Education

Judge Says District Violated Students’ Religious Freedom

By Erik W. Robelen — June 02, 1999 3 min read
  • Save to favorites
  • Print

A federal judge has found that the Bedford Central school system in New York violated the First Amendment rights of several Roman Catholic students by sponsoring certain activities with religious overtones, such as selling “worry dolls” and directing students to make construction-paper cutouts of a Hindu god.

In a May 21 decision, U.S. District Judge Charles L. Brieant ordered the district to halt the activities he found objectionable and to adopt a policy setting forth clear instructions for teachers and others on maintaining neutrality toward all religions. The judge rejected many of the complaints raised in the lawsuit, however.

In one passage from the ruling, the judge chided school officials for selling the worry dolls--small figures that children were told would chase away bad dreams--in the school store or encouraging students to make them in class.

“The business with the worry dolls is a rank example of teaching superstition to children of a young and impressionable age,” wrote the judge, whose court is based in White Plains.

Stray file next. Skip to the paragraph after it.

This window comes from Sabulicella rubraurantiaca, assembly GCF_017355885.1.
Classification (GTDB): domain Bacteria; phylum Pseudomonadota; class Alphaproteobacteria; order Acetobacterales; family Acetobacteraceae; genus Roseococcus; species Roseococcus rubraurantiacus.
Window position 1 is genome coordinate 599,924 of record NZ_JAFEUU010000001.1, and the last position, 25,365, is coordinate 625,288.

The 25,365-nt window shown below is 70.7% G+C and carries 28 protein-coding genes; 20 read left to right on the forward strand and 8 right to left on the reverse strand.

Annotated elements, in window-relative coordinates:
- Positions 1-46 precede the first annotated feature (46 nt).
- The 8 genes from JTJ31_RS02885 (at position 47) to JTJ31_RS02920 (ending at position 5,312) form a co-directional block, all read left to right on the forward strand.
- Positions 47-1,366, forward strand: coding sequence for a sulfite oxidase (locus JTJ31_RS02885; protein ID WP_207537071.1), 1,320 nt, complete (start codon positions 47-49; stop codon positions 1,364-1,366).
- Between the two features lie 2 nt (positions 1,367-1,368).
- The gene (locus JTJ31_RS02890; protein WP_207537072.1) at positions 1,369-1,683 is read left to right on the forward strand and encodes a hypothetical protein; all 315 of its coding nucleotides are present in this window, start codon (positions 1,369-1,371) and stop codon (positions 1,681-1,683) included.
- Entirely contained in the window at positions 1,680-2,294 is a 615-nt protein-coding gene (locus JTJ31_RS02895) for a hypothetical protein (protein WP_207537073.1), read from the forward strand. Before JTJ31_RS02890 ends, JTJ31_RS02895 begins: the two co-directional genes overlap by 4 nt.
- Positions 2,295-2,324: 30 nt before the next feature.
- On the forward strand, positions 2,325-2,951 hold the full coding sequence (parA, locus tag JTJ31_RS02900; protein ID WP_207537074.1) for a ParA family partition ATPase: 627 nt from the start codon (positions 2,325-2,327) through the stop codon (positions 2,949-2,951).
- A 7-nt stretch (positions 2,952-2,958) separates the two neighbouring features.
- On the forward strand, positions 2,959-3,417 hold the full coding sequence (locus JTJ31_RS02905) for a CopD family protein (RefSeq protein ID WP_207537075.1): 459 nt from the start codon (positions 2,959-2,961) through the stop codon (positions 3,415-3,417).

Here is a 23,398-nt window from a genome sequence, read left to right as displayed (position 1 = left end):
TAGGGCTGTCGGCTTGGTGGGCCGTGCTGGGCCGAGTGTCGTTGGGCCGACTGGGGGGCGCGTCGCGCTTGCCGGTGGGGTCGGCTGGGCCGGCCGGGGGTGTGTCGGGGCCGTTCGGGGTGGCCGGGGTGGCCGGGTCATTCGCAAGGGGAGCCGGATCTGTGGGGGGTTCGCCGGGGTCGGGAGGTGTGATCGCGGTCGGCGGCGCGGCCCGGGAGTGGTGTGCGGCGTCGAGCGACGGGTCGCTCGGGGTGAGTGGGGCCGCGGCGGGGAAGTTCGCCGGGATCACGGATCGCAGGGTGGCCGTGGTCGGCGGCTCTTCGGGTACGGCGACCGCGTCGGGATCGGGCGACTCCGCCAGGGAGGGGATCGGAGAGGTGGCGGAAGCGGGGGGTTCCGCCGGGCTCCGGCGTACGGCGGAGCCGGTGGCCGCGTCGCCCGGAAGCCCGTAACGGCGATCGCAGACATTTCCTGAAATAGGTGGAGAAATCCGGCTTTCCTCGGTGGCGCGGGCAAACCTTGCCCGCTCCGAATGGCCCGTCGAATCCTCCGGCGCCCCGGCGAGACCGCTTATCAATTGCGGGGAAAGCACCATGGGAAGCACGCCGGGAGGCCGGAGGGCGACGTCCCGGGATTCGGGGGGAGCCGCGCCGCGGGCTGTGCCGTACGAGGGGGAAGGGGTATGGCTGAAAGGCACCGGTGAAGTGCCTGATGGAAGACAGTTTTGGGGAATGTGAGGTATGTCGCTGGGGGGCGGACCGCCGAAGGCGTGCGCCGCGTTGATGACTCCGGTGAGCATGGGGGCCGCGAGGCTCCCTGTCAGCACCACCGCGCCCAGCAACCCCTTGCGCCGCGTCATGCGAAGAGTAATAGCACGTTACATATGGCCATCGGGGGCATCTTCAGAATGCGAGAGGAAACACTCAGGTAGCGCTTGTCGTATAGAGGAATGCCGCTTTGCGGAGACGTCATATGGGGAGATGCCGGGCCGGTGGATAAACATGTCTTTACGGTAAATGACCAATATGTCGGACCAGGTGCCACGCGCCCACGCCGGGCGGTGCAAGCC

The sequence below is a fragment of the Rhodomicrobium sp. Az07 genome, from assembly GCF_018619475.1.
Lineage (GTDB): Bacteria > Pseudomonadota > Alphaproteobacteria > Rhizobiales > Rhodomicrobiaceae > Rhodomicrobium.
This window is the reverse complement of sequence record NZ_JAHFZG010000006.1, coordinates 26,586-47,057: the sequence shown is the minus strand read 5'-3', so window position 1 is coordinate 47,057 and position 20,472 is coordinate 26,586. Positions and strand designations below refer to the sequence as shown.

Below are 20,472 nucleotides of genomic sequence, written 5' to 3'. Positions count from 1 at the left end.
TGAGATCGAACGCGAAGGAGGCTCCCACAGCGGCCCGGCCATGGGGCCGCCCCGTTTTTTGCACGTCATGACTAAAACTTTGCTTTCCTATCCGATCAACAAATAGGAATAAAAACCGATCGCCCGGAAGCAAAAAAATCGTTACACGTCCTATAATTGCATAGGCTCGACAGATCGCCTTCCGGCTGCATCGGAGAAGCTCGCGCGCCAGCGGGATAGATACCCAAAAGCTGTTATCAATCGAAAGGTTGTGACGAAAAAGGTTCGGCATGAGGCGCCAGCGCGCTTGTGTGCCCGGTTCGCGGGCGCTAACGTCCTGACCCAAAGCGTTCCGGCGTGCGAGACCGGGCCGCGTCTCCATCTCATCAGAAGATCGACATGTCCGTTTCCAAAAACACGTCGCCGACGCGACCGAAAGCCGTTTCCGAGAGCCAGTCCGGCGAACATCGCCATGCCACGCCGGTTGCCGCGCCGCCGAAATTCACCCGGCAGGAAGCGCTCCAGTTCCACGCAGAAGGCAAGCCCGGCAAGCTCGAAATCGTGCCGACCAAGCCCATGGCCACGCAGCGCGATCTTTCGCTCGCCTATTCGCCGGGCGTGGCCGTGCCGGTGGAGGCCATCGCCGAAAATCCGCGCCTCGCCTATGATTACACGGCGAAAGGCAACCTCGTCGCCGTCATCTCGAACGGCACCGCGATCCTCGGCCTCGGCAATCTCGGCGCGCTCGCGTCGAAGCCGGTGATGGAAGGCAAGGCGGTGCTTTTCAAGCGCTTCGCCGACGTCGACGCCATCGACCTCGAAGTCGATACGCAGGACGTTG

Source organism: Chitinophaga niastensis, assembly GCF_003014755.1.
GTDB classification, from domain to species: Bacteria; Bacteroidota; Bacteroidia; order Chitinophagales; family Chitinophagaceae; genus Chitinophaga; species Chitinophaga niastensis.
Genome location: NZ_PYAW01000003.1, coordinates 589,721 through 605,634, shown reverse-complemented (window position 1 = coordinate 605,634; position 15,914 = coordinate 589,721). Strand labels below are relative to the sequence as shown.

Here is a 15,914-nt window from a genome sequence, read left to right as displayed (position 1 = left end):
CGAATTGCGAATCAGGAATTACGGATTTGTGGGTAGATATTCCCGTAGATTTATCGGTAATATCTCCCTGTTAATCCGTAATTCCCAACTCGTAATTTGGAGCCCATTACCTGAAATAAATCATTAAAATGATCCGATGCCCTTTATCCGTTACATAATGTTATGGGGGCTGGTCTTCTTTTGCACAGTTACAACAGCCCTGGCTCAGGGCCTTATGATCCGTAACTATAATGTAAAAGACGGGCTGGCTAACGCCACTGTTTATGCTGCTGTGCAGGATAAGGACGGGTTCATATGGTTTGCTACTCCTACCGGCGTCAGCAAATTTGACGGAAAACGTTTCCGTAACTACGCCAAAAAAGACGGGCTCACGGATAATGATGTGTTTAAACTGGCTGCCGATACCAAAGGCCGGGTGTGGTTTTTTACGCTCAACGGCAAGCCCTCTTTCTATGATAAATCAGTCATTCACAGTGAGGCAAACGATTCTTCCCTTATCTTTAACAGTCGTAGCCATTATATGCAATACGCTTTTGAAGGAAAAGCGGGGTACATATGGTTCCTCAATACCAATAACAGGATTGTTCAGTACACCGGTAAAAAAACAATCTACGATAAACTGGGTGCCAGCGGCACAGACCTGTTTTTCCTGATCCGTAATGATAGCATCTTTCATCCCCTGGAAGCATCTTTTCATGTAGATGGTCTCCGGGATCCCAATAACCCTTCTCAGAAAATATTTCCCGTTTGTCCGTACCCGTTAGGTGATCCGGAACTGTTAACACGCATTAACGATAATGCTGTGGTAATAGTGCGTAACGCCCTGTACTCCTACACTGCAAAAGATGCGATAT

District officials said Judge Brieant’s decision creates a dangerous precedent.

It could encourage a “level of self-monitoring that becomes self-censorship,” stifling teachers’ creativity and expertise, said Bruce L. Dennis, the superintendent of the 3,700-student Bedford Central district, located in Westchester County.

But James M. Bendell of the Fairfield, N.J.-based American Catholic Lawyers’ Association, who represented the plaintiffs, said he was pleased with the ruling overall.

“The same severe limitations that the courts have imposed on the teaching of [Christianity and Judaism] have to be applied to Eastern, New Age, and alternative religions,” Mr. Bendell said.

Many Claims Rejected

The dispute began four years ago, when several parents complained to school officials about the card game “Magic: The Gathering,” an adventure-style mathematics game that some students were playing at district schools as part of extracurricular clubs.

Mary Ann DiBari, one of the plaintiffs, called the game “blasphemous.”

In response, the superintendent placed a moratorium on playing the game until it could be examined. Several mental-health experts offered their approval, and the ban was lifted.

The parents complained further and began to examine other practices in the district they found troubling.

Ultimately, three families with a total of eight students sued the district in 1996, arguing that the schools promoted Satanism, occultism, and New Age spirituality.

Judge Brieant found three school practices that he deemed unconstitutional: holding an Earth Day celebration that he said encouraged students to worship the Earth; selling worry dolls; and directing students to make a likeness or graven image of a god or religious symbol. The latter complaint was prompted by a lesson on India in which students were asked to make construction-paper cutouts of the elephant-headed Hindu god Ganesha.